A nurse on lockdown in a dementia village
(Caring for dementia patients in a pandemic: First of two parts)
“Kailan bibisita ‘yung anak ko, ‘yung family ko?”
At the height of the pandemic, Romnick Ramos, a 32-year-old geriatric nurse, would get persistent questions from his patients concerning their families.
Ramos works in La Verna Aged Care and Dementia Village in Marikina City, where he has been staying since July due to the lockdown. As if the pandemic is not enough, they also faced the onslaught of Typhoon Ulysses, which thankfully did not cause any damage to the facility nor any harm to the elderly he nurses.
Older people above 60 years old, along with persons with preexisting medical conditions, are at higher risk of getting severe COVID-19, according to the World Health Organization. The residential facility, thus, had to strictly prohibit visitations when COVID-19 struck to protect its vulnerable residents from being infected and to avoid a possible outbreak within.
There are currently about 47 residents in the dementia village, Ramos told INQUIRER.net. Majority of them are long-term residents and are on various stages of dementia, ranging from mild to severe. Those with severe dementia usually can no longer understand their current circumstances and are unaware that the world is in the middle of a pandemic. Those with mild dementia, on the other hand, are still able to comprehend and notice the changes in their surroundings. These patients, he said, are the ones who would often ask about their families.
“We have to present reality kasi sa kanila po, though ‘yung mga severe dementia po natin hindi naman po nila naiintindihan ‘yung nangyayari sa paligid, pero para sa mga mild dementia po namin, pinapaliwanag na lang po namin ng maayos at ng mabuti…” said Ramos.
(We have to present reality to them, though for severe dementia patients, they [are not aware of] what’s happening. For mild dementia patients, we explain properly and well.)
He added their patients with mild dementia are still able to watch news on TV, so they — the nurses and caregivers — would watch with the patients and explain what is happening around them.
“Para po silang mga bata nga po, so sinasamahan po namin sila manood, pinapaliwanag namin sa kanila ‘yung nangyayari,” he said. “Pag hindi na po angkop ‘yung napapanood nila, kami na po ‘yung nagtu-turn off ng TV, then i-di-divert na lang po namin ‘yung attention nila.”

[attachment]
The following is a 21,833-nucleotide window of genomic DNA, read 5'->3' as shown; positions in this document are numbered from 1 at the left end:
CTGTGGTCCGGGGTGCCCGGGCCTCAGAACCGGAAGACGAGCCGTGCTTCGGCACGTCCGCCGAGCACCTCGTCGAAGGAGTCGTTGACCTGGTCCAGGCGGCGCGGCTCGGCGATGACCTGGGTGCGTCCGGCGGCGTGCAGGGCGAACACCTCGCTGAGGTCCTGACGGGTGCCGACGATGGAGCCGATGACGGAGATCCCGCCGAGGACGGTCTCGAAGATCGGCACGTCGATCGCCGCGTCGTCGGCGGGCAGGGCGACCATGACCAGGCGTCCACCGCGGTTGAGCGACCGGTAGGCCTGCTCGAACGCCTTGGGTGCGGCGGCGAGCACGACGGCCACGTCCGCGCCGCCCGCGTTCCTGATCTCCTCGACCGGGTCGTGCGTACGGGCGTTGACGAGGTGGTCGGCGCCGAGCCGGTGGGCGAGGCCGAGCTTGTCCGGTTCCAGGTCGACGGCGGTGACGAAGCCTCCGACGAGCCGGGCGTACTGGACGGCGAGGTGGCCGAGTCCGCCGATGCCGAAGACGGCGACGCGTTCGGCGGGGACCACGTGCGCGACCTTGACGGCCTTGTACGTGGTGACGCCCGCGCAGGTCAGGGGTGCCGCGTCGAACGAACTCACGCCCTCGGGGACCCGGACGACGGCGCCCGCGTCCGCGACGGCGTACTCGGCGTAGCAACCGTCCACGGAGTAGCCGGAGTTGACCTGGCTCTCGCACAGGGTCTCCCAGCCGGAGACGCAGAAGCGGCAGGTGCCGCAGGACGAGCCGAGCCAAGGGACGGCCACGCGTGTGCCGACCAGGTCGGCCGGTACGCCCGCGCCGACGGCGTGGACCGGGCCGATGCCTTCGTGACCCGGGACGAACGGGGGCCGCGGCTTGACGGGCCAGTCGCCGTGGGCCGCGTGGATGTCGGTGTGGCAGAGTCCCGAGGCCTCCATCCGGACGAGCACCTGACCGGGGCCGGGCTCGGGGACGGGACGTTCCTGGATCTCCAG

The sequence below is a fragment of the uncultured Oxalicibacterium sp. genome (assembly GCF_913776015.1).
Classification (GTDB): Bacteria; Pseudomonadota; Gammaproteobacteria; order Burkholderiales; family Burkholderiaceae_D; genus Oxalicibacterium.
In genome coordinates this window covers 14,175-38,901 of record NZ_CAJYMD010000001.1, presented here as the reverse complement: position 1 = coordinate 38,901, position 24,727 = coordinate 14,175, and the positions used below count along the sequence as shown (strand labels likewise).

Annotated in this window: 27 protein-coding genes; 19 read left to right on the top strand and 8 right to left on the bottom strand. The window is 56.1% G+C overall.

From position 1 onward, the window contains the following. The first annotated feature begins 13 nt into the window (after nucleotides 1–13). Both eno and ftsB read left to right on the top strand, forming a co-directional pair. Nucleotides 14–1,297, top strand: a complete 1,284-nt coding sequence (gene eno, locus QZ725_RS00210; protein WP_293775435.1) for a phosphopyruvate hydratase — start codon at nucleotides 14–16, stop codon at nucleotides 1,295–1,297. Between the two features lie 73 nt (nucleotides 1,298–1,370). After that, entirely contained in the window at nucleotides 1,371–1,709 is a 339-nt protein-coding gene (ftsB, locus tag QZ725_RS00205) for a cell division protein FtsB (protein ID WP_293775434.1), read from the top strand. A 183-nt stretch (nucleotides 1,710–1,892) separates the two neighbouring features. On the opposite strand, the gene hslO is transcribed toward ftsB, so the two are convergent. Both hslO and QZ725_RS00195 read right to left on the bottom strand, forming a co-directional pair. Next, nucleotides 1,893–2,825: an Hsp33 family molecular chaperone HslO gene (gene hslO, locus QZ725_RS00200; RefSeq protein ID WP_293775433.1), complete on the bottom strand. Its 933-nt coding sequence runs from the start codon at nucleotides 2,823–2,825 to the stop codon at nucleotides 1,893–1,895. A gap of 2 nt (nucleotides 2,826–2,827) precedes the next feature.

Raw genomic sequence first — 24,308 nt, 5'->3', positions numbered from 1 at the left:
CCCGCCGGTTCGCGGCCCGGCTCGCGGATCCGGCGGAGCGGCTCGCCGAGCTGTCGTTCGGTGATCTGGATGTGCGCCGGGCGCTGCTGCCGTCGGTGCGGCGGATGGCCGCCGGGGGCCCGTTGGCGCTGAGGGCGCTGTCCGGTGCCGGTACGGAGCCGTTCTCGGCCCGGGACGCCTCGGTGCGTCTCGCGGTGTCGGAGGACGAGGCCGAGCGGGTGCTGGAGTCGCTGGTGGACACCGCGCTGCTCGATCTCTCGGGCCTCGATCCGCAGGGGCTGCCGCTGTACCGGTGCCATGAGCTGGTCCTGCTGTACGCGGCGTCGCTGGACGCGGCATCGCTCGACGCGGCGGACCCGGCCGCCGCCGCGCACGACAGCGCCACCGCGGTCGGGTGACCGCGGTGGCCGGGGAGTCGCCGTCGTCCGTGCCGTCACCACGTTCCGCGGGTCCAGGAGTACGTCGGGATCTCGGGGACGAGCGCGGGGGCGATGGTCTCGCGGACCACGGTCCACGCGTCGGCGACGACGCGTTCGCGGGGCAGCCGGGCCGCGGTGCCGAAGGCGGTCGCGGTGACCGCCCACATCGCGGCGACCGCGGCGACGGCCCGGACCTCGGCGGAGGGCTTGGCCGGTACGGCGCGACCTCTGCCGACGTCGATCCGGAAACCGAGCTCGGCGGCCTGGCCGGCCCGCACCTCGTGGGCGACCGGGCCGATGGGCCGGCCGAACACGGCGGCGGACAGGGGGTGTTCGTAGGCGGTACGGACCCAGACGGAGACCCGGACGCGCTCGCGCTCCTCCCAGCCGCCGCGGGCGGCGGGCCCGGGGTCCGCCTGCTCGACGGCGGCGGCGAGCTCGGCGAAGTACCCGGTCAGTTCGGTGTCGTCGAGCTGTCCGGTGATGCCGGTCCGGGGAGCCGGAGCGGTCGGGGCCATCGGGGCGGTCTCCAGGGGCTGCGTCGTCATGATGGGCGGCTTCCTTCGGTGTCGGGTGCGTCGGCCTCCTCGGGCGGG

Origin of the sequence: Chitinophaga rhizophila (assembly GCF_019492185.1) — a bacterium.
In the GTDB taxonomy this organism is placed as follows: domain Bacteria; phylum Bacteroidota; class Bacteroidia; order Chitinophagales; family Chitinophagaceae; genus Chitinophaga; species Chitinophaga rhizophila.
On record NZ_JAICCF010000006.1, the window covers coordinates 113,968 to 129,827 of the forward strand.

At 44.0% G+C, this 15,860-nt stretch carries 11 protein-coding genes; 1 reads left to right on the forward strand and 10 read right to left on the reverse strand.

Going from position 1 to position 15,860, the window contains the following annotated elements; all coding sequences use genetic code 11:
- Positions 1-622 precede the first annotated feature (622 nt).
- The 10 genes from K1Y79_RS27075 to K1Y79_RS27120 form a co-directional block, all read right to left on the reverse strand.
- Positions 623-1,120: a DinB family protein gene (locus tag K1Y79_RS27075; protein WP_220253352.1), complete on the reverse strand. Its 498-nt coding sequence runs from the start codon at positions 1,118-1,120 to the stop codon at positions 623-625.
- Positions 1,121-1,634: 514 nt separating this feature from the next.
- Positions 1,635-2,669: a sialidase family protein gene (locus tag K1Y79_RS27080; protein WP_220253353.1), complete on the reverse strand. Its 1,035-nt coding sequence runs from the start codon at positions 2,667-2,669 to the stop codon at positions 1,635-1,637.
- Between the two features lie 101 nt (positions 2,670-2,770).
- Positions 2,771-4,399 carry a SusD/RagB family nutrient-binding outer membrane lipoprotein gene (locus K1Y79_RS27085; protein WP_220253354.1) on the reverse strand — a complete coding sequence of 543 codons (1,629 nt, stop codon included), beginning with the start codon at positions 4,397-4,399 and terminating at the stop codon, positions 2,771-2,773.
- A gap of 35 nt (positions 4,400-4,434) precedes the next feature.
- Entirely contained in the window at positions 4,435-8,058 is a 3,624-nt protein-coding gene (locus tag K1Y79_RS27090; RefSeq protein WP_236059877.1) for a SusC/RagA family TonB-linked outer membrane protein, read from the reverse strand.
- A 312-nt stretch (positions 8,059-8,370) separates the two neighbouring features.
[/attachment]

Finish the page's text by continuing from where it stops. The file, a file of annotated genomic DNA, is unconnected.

(They are like children, so we accompany them when they watch TV. We explain to them what is happening. When what they see is no longer appropriate, we’re the ones who turn off the TV then divert their attention away.)
What is dementia?
Dr. Michelle Anlacan, neurologist and president of the Alzheimer’s Disease Association of the Philippines, explained that dementia is the umbrella term used for the syndrome of deteriorating memory, thinking and behavior that is profound enough to impair one’s capacity to perform daily activities.
There are many forms of dementia, the most common of which being Alzheimer’s Disease, which is associated with advanced age. There is also vascular dementia, which occurs after a stroke; fronto-temporal dementia, which is the most common cause for young onset dementia; and Parkinson’s disease dementia, among others, according to Dr. Anlacan.
Dementia is considered as one of the major causes of disability among older people the world over, as per the World Health Organization on Sept. 21. Globally, about 50 million people are afflicted with dementia, with nearly 10 million new cases annually. Majority or nearly 60% also live in low and middle-income countries. The WHO has projected the total number of people with dementia would reach 82 million by 2030 and 152 million by 2050.
When COVID-19 struck, Dr. Anlacan anticipated the challenges the pandemic would have on persons with dementia and their caregivers.
“The patients are intrinsically vulnerable because they are forgetful and unable to understand public health information and reminders,” she told INQUIRER.net. “They forget how to properly wear PPEs and how to wash their hands properly. Social distancing may also be forgotten or ignored.”